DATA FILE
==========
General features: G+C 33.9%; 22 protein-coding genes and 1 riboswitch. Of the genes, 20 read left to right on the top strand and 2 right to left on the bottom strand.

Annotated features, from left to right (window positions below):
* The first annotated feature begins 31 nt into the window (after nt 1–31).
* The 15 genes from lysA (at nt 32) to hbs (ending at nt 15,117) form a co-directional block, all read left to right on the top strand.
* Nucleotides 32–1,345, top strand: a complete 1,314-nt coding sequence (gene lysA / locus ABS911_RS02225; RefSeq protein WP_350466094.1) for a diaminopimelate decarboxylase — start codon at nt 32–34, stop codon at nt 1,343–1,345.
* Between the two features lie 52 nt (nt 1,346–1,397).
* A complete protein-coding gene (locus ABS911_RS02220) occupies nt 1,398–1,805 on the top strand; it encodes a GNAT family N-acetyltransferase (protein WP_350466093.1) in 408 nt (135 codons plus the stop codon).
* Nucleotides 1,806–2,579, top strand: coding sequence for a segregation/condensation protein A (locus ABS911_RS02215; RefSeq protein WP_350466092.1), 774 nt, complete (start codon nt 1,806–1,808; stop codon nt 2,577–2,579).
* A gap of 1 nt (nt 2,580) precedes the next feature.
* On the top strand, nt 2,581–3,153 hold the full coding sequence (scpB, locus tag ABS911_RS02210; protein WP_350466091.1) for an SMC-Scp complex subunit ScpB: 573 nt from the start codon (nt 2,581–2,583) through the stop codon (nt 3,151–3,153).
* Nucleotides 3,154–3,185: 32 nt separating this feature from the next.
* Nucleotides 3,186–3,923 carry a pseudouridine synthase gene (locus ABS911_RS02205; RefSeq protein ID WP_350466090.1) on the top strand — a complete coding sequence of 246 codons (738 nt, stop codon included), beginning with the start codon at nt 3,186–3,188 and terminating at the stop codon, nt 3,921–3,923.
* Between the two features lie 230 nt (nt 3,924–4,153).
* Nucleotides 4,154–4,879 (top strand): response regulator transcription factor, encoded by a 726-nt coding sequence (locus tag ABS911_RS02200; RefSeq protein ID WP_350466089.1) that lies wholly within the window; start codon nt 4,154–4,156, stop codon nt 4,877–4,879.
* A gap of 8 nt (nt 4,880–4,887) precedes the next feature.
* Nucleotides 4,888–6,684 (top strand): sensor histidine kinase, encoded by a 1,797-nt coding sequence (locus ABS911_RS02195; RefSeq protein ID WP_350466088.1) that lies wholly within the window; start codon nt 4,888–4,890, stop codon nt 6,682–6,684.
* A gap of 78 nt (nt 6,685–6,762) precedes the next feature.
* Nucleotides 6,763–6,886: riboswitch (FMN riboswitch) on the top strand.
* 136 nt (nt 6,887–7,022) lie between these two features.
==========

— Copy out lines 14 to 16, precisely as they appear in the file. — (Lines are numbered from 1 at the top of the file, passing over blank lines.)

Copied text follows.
* Nucleotides 4,154–4,879 (top strand): response regulator transcription factor, encoded by a 726-nt coding sequence (locus tag ABS911_RS02200; RefSeq protein ID WP_350466089.1) that lies wholly within the window; start codon nt 4,154–4,156, stop codon nt 4,877–4,879.
* A gap of 8 nt (nt 4,880–4,887) precedes the next feature.
* Nucleotides 4,888–6,684 (top strand): sensor histidine kinase, encoded by a 1,797-nt coding sequence (locus ABS911_RS02195; RefSeq protein ID WP_350466088.1) that lies wholly within the window; start codon nt 4,888–4,890, stop codon nt 6,682–6,684.